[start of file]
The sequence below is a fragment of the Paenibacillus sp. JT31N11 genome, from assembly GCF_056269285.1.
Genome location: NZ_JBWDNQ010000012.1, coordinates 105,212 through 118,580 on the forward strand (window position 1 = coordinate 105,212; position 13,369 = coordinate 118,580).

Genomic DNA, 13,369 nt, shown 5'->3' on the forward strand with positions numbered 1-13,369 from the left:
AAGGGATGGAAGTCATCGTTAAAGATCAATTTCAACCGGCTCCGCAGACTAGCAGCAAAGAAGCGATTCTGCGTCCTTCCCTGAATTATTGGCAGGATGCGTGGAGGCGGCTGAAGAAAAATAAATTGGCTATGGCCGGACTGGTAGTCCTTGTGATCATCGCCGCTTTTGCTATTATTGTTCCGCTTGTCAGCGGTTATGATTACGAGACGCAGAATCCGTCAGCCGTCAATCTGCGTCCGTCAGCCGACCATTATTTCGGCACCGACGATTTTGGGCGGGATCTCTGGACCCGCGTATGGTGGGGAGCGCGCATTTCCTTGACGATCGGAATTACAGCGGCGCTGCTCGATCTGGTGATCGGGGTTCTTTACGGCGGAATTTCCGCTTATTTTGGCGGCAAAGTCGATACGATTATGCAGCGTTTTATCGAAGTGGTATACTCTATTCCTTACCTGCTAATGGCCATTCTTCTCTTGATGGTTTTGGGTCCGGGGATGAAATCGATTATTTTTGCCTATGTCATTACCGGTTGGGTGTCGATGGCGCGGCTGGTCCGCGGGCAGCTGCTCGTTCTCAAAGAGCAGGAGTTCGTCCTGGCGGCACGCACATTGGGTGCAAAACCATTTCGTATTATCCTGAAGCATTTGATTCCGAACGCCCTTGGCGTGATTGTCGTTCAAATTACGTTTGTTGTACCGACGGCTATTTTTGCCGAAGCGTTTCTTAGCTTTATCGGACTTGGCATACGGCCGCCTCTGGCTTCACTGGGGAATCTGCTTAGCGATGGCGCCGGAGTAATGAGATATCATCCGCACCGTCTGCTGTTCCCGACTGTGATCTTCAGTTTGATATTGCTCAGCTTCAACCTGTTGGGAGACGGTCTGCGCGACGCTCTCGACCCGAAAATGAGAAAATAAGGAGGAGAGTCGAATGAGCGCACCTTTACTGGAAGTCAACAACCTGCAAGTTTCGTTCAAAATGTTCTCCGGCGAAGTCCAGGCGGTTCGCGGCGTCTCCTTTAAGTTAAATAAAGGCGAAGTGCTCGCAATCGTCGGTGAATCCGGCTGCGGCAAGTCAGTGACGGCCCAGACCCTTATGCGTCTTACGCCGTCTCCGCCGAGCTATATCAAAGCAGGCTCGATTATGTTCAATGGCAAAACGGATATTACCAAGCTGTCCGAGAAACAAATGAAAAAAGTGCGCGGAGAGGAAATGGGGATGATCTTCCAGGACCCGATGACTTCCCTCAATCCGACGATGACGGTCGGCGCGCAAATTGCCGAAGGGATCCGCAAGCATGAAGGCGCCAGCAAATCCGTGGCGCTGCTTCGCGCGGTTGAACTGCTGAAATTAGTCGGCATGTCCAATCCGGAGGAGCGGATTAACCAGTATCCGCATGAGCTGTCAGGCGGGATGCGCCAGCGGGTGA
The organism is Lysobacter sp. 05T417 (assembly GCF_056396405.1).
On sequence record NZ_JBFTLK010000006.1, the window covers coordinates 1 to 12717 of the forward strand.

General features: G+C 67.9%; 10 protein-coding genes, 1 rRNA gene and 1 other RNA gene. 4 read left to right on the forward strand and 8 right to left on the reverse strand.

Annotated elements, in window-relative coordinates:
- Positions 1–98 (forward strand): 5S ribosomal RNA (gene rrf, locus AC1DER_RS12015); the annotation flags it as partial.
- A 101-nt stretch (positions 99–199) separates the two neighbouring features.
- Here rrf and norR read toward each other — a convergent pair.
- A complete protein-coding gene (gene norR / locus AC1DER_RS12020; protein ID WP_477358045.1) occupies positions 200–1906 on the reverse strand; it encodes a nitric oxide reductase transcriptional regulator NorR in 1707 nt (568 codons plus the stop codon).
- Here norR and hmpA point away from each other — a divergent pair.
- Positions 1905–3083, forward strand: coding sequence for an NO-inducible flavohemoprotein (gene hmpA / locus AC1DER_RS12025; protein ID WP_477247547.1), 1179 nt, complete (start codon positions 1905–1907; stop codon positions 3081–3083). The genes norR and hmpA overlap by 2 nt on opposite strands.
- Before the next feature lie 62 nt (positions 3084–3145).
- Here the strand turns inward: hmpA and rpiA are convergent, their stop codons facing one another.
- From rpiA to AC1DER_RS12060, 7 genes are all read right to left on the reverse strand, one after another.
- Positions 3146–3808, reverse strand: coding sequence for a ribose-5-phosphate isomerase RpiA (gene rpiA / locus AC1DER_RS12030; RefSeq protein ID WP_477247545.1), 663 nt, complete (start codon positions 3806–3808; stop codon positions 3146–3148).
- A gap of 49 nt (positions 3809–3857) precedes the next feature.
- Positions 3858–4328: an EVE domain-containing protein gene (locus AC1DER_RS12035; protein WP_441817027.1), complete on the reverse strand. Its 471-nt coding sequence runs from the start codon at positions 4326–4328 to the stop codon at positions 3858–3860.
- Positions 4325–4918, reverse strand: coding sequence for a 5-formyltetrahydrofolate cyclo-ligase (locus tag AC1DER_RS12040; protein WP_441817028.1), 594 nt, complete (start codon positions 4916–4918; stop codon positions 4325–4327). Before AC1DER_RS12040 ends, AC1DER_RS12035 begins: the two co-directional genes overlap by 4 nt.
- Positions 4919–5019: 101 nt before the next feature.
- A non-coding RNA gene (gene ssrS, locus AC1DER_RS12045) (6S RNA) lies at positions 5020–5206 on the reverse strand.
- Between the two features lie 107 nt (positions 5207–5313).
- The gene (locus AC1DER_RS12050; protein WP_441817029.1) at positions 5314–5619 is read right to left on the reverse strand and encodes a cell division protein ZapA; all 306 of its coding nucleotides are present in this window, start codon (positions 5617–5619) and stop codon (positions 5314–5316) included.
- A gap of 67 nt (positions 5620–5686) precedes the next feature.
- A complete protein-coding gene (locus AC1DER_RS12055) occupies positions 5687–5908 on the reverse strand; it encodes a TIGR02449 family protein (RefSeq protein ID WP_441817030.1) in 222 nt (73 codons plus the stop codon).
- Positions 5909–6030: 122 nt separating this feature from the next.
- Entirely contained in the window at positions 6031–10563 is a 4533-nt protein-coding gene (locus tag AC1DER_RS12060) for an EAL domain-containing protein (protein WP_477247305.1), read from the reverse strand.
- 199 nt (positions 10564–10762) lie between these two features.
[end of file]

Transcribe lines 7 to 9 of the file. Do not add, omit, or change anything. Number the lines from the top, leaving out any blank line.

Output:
General features: G+C 67.9%; 10 protein-coding genes, 1 rRNA gene and 1 other RNA gene. 4 read left to right on the forward strand and 8 right to left on the reverse strand.

Annotated elements, in window-relative coordinates:
- Positions 1–98 (forward strand): 5S ribosomal RNA (gene rrf, locus AC1DER_RS12015); the annotation flags it as partial.